Posted on January 15th, 2011
The National Business Aviation Association (NBAA) welcomed a recent call from Rep. Jerry Costello (D-12-IL) to President Barack Obama to keep user fees out of the administration’s fiscal year 2012 budget.
On January 7, Costello, who serves on the House Transportation and Infrastructure Committee, issued a statement urging President Obama not to include general aviation user fees in the upcoming budget.
“We want to reiterate that a user fee proposal would be a step backward,” said Costello. “This is an issue that we have had bipartisan agreement on in recent years and there is no reason to reconsider it. I will not support a budget or an FAA Reauthorization bill that includes user fees.”
Costello is circulating a letter opposing user fees to his House colleagues for their signature. The Congressman organized a similar initiative in 2009, which was met with strong, bipartisan support.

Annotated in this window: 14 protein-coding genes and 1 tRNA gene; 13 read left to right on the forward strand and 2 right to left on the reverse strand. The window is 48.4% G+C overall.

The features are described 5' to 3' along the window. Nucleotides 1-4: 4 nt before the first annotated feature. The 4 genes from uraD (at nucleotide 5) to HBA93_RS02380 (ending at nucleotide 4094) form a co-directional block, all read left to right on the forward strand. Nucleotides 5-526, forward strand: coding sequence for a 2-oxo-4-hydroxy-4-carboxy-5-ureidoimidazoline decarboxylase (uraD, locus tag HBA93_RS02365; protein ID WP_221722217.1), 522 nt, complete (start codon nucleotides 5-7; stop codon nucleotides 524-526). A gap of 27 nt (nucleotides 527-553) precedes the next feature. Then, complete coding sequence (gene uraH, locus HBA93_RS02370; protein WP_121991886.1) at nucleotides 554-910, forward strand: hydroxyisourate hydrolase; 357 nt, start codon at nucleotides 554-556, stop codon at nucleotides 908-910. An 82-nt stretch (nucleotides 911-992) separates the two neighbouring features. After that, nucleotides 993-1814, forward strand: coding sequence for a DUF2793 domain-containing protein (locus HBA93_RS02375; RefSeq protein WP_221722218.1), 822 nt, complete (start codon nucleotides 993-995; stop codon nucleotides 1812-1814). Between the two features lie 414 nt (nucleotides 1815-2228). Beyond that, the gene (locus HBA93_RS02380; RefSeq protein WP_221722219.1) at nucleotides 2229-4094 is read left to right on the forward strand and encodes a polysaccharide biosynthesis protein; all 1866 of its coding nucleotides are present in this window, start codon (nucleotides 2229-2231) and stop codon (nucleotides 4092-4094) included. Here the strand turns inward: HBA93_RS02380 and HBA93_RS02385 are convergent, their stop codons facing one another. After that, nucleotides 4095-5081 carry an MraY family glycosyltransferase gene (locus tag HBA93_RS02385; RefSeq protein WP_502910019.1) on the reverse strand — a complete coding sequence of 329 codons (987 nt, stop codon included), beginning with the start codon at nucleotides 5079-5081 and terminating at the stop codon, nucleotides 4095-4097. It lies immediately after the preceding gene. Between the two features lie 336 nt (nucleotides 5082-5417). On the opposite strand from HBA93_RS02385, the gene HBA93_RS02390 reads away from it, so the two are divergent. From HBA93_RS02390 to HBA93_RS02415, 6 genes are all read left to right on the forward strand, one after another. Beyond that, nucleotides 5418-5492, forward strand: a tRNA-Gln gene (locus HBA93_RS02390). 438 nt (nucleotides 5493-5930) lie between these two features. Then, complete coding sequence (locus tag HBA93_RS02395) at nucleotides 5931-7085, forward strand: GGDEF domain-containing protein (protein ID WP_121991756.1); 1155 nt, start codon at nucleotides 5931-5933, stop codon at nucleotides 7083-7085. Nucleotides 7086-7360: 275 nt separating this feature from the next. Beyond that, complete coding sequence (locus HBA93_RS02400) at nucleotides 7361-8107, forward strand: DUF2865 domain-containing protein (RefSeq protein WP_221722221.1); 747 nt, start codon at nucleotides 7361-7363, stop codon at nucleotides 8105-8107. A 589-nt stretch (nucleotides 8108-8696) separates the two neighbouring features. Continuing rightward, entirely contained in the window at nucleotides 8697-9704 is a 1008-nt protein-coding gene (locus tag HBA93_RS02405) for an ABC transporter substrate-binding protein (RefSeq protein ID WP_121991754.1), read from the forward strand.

NBAA President and CEO Ed Bolen applauded Costello’s recent remarks, stating: “Representative Costello has always been an effective champion for general aviation, and we thank him for taking this action early in the year to send a clear and strong message of opposition to user fees for the industry.”
NBAA and the rest of the general aviation community have long been unified in advocating for the industry to help fund the Federal Aviation Administration and aviation system modernization through proven, efficient fuel taxes instead of untried and burdensome user fees.
Gus Lira, Vice President and Managing Partenr of Jetoptions agreed saying “As a member of NBAA we support their decision. Fuel taxes have been proven to be an efficient way of funding without adding user fees.”Bolen noted that user fees would require a large bureaucracy to manage, and would impose a burden on the many small and mid-size businesses that rely on an airplane to succeed.
He added that NBAA would continue to support aviation system modernization without user fees for general aviation, and that continued grassroots mobilization by the Association’s Members would be key to ensuring that the industry’s position on the issue is well understood by Washington policymakers.
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